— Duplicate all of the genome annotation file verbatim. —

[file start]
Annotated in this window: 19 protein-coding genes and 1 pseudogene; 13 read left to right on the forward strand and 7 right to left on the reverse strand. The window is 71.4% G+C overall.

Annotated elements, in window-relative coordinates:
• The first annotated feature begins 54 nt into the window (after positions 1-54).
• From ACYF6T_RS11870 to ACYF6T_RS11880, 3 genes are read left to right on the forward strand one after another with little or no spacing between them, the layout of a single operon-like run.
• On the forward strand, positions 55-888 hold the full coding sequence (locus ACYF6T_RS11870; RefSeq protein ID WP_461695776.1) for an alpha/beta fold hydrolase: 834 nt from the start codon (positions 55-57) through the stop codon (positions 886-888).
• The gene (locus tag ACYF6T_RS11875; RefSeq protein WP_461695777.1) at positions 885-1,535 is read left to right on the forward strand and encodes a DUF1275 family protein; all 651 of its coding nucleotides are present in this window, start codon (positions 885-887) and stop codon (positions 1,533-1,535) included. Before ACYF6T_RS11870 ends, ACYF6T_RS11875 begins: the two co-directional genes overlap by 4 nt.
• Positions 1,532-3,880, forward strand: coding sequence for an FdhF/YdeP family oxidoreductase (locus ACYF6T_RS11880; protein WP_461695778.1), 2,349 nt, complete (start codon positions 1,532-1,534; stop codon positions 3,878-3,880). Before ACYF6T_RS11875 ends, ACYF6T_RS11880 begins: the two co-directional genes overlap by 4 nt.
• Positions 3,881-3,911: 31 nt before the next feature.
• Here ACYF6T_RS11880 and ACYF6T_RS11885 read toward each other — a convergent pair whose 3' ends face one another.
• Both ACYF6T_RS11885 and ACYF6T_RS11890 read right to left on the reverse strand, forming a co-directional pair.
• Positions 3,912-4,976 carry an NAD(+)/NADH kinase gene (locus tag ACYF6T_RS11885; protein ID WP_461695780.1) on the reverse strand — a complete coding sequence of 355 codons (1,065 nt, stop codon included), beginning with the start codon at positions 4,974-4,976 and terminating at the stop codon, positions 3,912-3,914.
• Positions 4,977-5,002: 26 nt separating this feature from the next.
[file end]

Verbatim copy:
Annotated in this window: 19 protein-coding genes and 1 pseudogene; 13 read left to right on the forward strand and 7 right to left on the reverse strand. The window is 71.4% G+C overall.

Annotated elements, in window-relative coordinates:
• The first annotated feature begins 54 nt into the window (after positions 1-54).
• From ACYF6T_RS11870 to ACYF6T_RS11880, 3 genes are read left to right on the forward strand one after another with little or no spacing between them, the layout of a single operon-like run.
• On the forward strand, positions 55-888 hold the full coding sequence (locus ACYF6T_RS11870; RefSeq protein ID WP_461695776.1) for an alpha/beta fold hydrolase: 834 nt from the start codon (positions 55-57) through the stop codon (positions 886-888).
• The gene (locus tag ACYF6T_RS11875; RefSeq protein WP_461695777.1) at positions 885-1,535 is read left to right on the forward strand and encodes a DUF1275 family protein; all 651 of its coding nucleotides are present in this window, start codon (positions 885-887) and stop codon (positions 1,533-1,535) included. Before ACYF6T_RS11870 ends, ACYF6T_RS11875 begins: the two co-directional genes overlap by 4 nt.
• Positions 1,532-3,880, forward strand: coding sequence for an FdhF/YdeP family oxidoreductase (locus ACYF6T_RS11880; protein WP_461695778.1), 2,349 nt, complete (start codon positions 1,532-1,534; stop codon positions 3,878-3,880). Before ACYF6T_RS11875 ends, ACYF6T_RS11880 begins: the two co-directional genes overlap by 4 nt.
• Positions 3,881-3,911: 31 nt before the next feature.
• Here ACYF6T_RS11880 and ACYF6T_RS11885 read toward each other — a convergent pair whose 3' ends face one another.
• Both ACYF6T_RS11885 and ACYF6T_RS11890 read right to left on the reverse strand, forming a co-directional pair.
• Positions 3,912-4,976 carry an NAD(+)/NADH kinase gene (locus tag ACYF6T_RS11885; protein ID WP_461695780.1) on the reverse strand — a complete coding sequence of 355 codons (1,065 nt, stop codon included), beginning with the start codon at positions 4,974-4,976 and terminating at the stop codon, positions 3,912-3,914.
• Positions 4,977-5,002: 26 nt separating this feature from the next.